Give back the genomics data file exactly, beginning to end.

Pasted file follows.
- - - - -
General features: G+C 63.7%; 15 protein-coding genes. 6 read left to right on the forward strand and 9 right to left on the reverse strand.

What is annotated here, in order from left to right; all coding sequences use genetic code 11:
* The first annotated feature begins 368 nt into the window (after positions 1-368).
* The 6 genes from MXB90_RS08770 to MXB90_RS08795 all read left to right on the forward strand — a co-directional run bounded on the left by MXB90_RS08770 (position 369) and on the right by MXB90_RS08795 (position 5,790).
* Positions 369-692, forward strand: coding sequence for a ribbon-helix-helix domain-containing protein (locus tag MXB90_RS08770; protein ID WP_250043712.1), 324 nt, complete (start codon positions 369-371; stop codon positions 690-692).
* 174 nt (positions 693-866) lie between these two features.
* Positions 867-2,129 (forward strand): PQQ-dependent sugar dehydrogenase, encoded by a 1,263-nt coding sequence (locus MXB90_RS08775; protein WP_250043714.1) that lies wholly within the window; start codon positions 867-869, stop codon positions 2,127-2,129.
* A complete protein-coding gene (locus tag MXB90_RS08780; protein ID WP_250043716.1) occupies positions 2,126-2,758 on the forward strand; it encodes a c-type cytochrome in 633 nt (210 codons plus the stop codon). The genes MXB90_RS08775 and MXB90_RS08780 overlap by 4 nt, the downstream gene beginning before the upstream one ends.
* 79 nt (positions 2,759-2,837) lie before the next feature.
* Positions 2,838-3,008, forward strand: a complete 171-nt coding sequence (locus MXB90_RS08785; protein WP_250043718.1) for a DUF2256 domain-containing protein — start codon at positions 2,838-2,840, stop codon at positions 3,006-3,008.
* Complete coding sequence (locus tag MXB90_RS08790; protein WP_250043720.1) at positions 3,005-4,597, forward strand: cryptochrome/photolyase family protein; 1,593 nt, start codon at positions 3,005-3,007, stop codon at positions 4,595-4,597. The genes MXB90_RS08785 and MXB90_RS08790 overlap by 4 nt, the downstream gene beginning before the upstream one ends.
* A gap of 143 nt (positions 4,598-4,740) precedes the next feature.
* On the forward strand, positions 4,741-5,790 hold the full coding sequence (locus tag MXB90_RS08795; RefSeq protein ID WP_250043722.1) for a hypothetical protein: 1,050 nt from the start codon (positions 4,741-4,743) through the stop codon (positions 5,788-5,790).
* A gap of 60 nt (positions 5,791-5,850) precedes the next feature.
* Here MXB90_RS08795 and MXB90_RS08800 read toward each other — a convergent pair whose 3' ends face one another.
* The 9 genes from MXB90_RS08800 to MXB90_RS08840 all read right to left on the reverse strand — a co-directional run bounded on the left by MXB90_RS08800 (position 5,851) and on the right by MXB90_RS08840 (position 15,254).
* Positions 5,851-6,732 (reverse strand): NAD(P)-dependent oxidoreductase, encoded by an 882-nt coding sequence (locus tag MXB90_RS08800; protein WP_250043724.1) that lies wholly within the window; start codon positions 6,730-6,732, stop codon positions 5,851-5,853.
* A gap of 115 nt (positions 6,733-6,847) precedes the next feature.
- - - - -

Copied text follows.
General features: G+C 63.7%; 15 protein-coding genes. 6 read left to right on the forward strand and 9 right to left on the reverse strand.

What is annotated here, in order from left to right; all coding sequences use genetic code 11:
* The first annotated feature begins 368 nt into the window (after positions 1-368).
* The 6 genes from MXB90_RS08770 to MXB90_RS08795 all read left to right on the forward strand — a co-directional run bounded on the left by MXB90_RS08770 (position 369) and on the right by MXB90_RS08795 (position 5,790).
* Positions 369-692, forward strand: coding sequence for a ribbon-helix-helix domain-containing protein (locus tag MXB90_RS08770; protein ID WP_250043712.1), 324 nt, complete (start codon positions 369-371; stop codon positions 690-692).
* 174 nt (positions 693-866) lie between these two features.
* Positions 867-2,129 (forward strand): PQQ-dependent sugar dehydrogenase, encoded by a 1,263-nt coding sequence (locus MXB90_RS08775; protein WP_250043714.1) that lies wholly within the window; start codon positions 867-869, stop codon positions 2,127-2,129.
* A complete protein-coding gene (locus tag MXB90_RS08780; protein ID WP_250043716.1) occupies positions 2,126-2,758 on the forward strand; it encodes a c-type cytochrome in 633 nt (210 codons plus the stop codon). The genes MXB90_RS08775 and MXB90_RS08780 overlap by 4 nt, the downstream gene beginning before the upstream one ends.
* 79 nt (positions 2,759-2,837) lie before the next feature.
* Positions 2,838-3,008, forward strand: a complete 171-nt coding sequence (locus MXB90_RS08785; protein WP_250043718.1) for a DUF2256 domain-containing protein — start codon at positions 2,838-2,840, stop codon at positions 3,006-3,008.
* Complete coding sequence (locus tag MXB90_RS08790; protein WP_250043720.1) at positions 3,005-4,597, forward strand: cryptochrome/photolyase family protein; 1,593 nt, start codon at positions 3,005-3,007, stop codon at positions 4,595-4,597. The genes MXB90_RS08785 and MXB90_RS08790 overlap by 4 nt, the downstream gene beginning before the upstream one ends.
* A gap of 143 nt (positions 4,598-4,740) precedes the next feature.
* On the forward strand, positions 4,741-5,790 hold the full coding sequence (locus tag MXB90_RS08795; RefSeq protein ID WP_250043722.1) for a hypothetical protein: 1,050 nt from the start codon (positions 4,741-4,743) through the stop codon (positions 5,788-5,790).
* A gap of 60 nt (positions 5,791-5,850) precedes the next feature.
* Here MXB90_RS08795 and MXB90_RS08800 read toward each other — a convergent pair whose 3' ends face one another.
* The 9 genes from MXB90_RS08800 to MXB90_RS08840 all read right to left on the reverse strand — a co-directional run bounded on the left by MXB90_RS08800 (position 5,851) and on the right by MXB90_RS08840 (position 15,254).
* Positions 5,851-6,732 (reverse strand): NAD(P)-dependent oxidoreductase, encoded by an 882-nt coding sequence (locus tag MXB90_RS08800; protein WP_250043724.1) that lies wholly within the window; start codon positions 6,730-6,732, stop codon positions 5,851-5,853.
* A gap of 115 nt (positions 6,733-6,847) precedes the next feature.